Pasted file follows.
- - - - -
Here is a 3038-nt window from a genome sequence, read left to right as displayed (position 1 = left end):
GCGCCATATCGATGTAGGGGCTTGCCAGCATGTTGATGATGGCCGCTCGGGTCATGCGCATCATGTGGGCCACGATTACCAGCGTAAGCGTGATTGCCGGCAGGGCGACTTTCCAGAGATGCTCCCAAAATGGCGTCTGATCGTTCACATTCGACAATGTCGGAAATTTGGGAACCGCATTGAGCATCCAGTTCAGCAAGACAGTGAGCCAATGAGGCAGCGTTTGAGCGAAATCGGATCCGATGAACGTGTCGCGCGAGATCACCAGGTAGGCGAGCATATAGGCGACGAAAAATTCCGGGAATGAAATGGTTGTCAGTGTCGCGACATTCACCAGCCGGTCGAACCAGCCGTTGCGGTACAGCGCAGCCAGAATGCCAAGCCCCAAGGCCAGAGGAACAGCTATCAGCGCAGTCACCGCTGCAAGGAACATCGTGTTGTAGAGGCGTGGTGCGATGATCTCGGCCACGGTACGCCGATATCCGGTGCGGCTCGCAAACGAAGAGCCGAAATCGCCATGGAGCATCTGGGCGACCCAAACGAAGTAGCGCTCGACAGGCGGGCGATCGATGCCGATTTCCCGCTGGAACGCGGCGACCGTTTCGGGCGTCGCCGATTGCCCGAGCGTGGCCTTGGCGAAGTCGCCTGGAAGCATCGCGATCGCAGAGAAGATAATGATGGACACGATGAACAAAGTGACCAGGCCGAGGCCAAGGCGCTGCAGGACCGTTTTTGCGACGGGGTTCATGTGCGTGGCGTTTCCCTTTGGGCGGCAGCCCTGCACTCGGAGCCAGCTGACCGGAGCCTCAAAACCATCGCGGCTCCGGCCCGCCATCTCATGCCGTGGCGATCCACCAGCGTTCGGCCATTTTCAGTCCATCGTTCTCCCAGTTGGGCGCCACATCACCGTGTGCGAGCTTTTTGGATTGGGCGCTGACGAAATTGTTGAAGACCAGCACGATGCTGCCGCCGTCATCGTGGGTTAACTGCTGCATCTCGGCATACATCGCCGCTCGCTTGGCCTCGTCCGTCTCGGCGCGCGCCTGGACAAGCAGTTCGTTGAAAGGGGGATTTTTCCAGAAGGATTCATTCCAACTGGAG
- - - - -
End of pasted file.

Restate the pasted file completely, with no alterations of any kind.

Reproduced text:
Here is a 3038-nt window from a genome sequence, read left to right as displayed (position 1 = left end):
GCGCCATATCGATGTAGGGGCTTGCCAGCATGTTGATGATGGCCGCTCGGGTCATGCGCATCATGTGGGCCACGATTACCAGCGTAAGCGTGATTGCCGGCAGGGCGACTTTCCAGAGATGCTCCCAAAATGGCGTCTGATCGTTCACATTCGACAATGTCGGAAATTTGGGAACCGCATTGAGCATCCAGTTCAGCAAGACAGTGAGCCAATGAGGCAGCGTTTGAGCGAAATCGGATCCGATGAACGTGTCGCGCGAGATCACCAGGTAGGCGAGCATATAGGCGACGAAAAATTCCGGGAATGAAATGGTTGTCAGTGTCGCGACATTCACCAGCCGGTCGAACCAGCCGTTGCGGTACAGCGCAGCCAGAATGCCAAGCCCCAAGGCCAGAGGAACAGCTATCAGCGCAGTCACCGCTGCAAGGAACATCGTGTTGTAGAGGCGTGGTGCGATGATCTCGGCCACGGTACGCCGATATCCGGTGCGGCTCGCAAACGAAGAGCCGAAATCGCCATGGAGCATCTGGGCGACCCAAACGAAGTAGCGCTCGACAGGCGGGCGATCGATGCCGATTTCCCGCTGGAACGCGGCGACCGTTTCGGGCGTCGCCGATTGCCCGAGCGTGGCCTTGGCGAAGTCGCCTGGAAGCATCGCGATCGCAGAGAAGATAATGATGGACACGATGAACAAAGTGACCAGGCCGAGGCCAAGGCGCTGCAGGACCGTTTTTGCGACGGGGTTCATGTGCGTGGCGTTTCCCTTTGGGCGGCAGCCCTGCACTCGGAGCCAGCTGACCGGAGCCTCAAAACCATCGCGGCTCCGGCCCGCCATCTCATGCCGTGGCGATCCACCAGCGTTCGGCCATTTTCAGTCCATCGTTCTCCCAGTTGGGCGCCACATCACCGTGTGCGAGCTTTTTGGATTGGGCGCTGACGAAATTGTTGAAGACCAGCACGATGCTGCCGCCGTCATCGTGGGTTAACTGCTGCATCTCGGCATACATCGCCGCTCGCTTGGCCTCGTCCGTCTCGGCGCGCGCCTGGACAAGCAGTTCGTTGAAAGGGGGATTTTTCCAGAAGGATTCATTCCAACTGGAG